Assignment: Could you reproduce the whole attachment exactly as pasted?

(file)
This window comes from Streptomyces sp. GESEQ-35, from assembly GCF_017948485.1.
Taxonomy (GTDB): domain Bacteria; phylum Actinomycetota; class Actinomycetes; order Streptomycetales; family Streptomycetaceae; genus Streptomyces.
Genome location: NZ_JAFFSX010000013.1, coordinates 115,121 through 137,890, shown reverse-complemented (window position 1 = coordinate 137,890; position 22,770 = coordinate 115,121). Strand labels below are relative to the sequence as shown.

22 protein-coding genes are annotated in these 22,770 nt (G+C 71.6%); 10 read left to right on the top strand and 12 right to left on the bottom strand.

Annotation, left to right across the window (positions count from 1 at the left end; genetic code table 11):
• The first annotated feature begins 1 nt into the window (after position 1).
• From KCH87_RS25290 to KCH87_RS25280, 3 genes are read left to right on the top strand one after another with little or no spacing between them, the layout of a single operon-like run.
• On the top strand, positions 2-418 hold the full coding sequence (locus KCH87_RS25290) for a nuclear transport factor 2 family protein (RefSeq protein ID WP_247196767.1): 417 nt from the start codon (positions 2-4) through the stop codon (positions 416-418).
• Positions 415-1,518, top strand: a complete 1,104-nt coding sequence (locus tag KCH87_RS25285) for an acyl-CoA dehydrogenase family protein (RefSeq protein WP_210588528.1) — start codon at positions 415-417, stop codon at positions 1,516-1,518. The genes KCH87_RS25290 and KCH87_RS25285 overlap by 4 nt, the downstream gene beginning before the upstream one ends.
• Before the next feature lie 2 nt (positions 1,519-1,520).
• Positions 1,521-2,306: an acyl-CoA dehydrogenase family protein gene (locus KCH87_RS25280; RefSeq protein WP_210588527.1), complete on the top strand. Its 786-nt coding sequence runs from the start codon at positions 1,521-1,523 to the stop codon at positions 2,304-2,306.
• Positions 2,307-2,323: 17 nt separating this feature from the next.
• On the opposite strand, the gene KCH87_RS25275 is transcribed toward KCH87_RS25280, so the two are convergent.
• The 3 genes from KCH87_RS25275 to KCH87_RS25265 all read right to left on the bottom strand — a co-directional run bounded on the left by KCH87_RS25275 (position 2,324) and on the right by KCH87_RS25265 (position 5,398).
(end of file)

This window comes from Streptomyces sp. GESEQ-35, from assembly GCF_017948485.1.
Taxonomy (GTDB): domain Bacteria; phylum Actinomycetota; class Actinomycetes; order Streptomycetales; family Streptomycetaceae; genus Streptomyces.
Genome location: NZ_JAFFSX010000013.1, coordinates 115,121 through 137,890, shown reverse-complemented (window position 1 = coordinate 137,890; position 22,770 = coordinate 115,121). Strand labels below are relative to the sequence as shown.

22 protein-coding genes are annotated in these 22,770 nt (G+C 71.6%); 10 read left to right on the top strand and 12 right to left on the bottom strand.

Annotation, left to right across the window (positions count from 1 at the left end; genetic code table 11):
• The first annotated feature begins 1 nt into the window (after position 1).
• From KCH87_RS25290 to KCH87_RS25280, 3 genes are read left to right on the top strand one after another with little or no spacing between them, the layout of a single operon-like run.
• On the top strand, positions 2-418 hold the full coding sequence (locus KCH87_RS25290) for a nuclear transport factor 2 family protein (RefSeq protein ID WP_247196767.1): 417 nt from the start codon (positions 2-4) through the stop codon (positions 416-418).
• Positions 415-1,518, top strand: a complete 1,104-nt coding sequence (locus tag KCH87_RS25285) for an acyl-CoA dehydrogenase family protein (RefSeq protein WP_210588528.1) — start codon at positions 415-417, stop codon at positions 1,516-1,518. The genes KCH87_RS25290 and KCH87_RS25285 overlap by 4 nt, the downstream gene beginning before the upstream one ends.
• Before the next feature lie 2 nt (positions 1,519-1,520).
• Positions 1,521-2,306: an acyl-CoA dehydrogenase family protein gene (locus KCH87_RS25280; RefSeq protein WP_210588527.1), complete on the top strand. Its 786-nt coding sequence runs from the start codon at positions 1,521-1,523 to the stop codon at positions 2,304-2,306.
• Positions 2,307-2,323: 17 nt separating this feature from the next.
• On the opposite strand, the gene KCH87_RS25275 is transcribed toward KCH87_RS25280, so the two are convergent.
• The 3 genes from KCH87_RS25275 to KCH87_RS25265 all read right to left on the bottom strand — a co-directional run bounded on the left by KCH87_RS25275 (position 2,324) and on the right by KCH87_RS25265 (position 5,398).